I am using pointers to functions in state machines and need to pass an enumerated value that is built from a a union of enums. As I am using a table with functions calls I need their call/return values to match. I have tried to build this on my local box and on CodeChef using GCC C 4.9.2 With codeChef I'm getting the error:

prog.c: In function 'main': prog.c:12:15: error: expected expression before 'FOO' NewFooState(FOO.D); // <<<<<< This is what fails!!

typedef enum Foo_t {A, B, C, D} FOO;
typedef enum Bar_t {E, F, G} BAR;


typedef union FooBar_t {FOO Foo; BAR Bar;} FooBar;

FooBar NewFooState(FooBar NewState);

//I want to later make call such as

int main(){
  NewFooState(FOO.D);       // <<<<<< This is what fails!!
  return 0;
}
//and have that function look like:

FooBar NewFooState(FooBar NewState){
  static FooBar oldState = {.Foo=A};
  FooBar ReturnValue = oldState;
  oldState = NewState;
  switch (NewState.Foo){
      case A:
      case B:
      case C:
      case D:
        //stuff
        break;
  }
  return ReturnValue ;
}

Note the particular way that is needed to initialize oldState:

static FooBar oldState = {.Foo=A};

My problem seems to be using enum value such as FooBar.Bar.G I've tried all of the syntax combinations that see obvious to me such as {.Foo=G}, FooBar_t.Bar.G, Bar.G, G, etc but I can not get the compiler to accept it. I just want to use one of the enumerated values such as F and call the NewFooState function, such as NewFooState(F). Should be so simple... With NewFooState(G) I am getting the error Error[Pe167]: argument of type "enum G" is incompatible with parameter of type "FooBar"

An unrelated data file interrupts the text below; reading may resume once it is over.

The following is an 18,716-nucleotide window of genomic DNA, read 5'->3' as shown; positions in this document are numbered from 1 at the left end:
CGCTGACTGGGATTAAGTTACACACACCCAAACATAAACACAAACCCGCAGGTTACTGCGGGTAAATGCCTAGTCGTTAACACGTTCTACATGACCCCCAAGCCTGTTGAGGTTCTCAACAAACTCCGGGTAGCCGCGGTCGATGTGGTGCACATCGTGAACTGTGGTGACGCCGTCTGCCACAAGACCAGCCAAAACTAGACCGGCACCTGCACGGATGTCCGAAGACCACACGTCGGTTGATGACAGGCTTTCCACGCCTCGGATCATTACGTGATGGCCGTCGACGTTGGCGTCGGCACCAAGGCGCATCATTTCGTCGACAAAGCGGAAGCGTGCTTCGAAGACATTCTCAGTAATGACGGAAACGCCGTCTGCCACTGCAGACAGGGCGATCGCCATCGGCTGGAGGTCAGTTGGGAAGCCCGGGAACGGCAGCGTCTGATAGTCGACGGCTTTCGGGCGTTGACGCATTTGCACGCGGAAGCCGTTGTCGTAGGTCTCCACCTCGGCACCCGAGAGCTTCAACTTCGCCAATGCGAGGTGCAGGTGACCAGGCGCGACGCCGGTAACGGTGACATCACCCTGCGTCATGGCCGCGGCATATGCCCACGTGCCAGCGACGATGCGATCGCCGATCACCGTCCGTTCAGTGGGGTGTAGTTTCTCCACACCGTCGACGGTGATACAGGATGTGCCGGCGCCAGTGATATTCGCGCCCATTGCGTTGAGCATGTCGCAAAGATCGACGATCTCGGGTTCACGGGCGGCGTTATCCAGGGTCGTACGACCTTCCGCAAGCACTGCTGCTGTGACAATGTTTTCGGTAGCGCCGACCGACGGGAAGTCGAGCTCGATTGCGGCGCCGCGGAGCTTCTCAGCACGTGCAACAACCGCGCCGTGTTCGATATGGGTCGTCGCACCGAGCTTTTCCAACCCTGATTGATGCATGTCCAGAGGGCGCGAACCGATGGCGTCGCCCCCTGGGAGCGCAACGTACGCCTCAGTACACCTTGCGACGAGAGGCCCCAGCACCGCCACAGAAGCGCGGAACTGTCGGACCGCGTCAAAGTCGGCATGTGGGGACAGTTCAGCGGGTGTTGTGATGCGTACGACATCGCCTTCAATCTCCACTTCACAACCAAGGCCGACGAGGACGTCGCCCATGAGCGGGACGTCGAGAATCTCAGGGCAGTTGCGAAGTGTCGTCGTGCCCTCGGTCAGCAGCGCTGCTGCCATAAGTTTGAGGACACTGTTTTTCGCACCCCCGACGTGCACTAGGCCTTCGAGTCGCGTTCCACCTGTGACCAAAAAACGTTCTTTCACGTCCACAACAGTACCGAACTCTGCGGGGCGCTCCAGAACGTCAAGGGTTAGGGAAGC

• G is not a field, it is its own identifier. – jxh Sep 9 '16 at 19:59
  • What compiler error does NewFooState(G) give you? – aschepler Sep 9 '16 at 20:01
  • jxh, Oddly enough switching on NewState does seem to compile and work just fine. – MountainLogic Sep 9 '16 at 20:18
  • 2
    Please update your question to show us your actual code. Your union type has a member of type Foo_t. There's a type Foo, and a type enum Foo_t, but no type Foo_T (unless you're compiling the code as C++, in which case you need to update the tag). And there's a missing semicolon on OldState = NewState. Given errors like that, it's impossible to tell what the actual problem is. See Minimal, Complete, and Verifiable example. – Keith Thompson Sep 9 '16 at 20:33
  • There are no namespaces in C. So there is no such thing as FOO.D or Foo_t.D. All you done is define A=0, B=1, C=2 and D=3. And E=0, F=1 and G=2. Making a union that contains FOO and BAR members does nothing but create trouble. – user3386109 Sep 9 '16 at 21:32
up vote 1 down vote accepted

There is no such thing as FOO.D. D is its own identifier which designates an enum value associated with FOO. However, your NewFooState() function expects a FooBar, not FOO (nor BAR). So, you need a variable of the proper type. One way this can be done:

  FooBar FOO_D = { .Foo=D };
  NewFooState(FOO_D);

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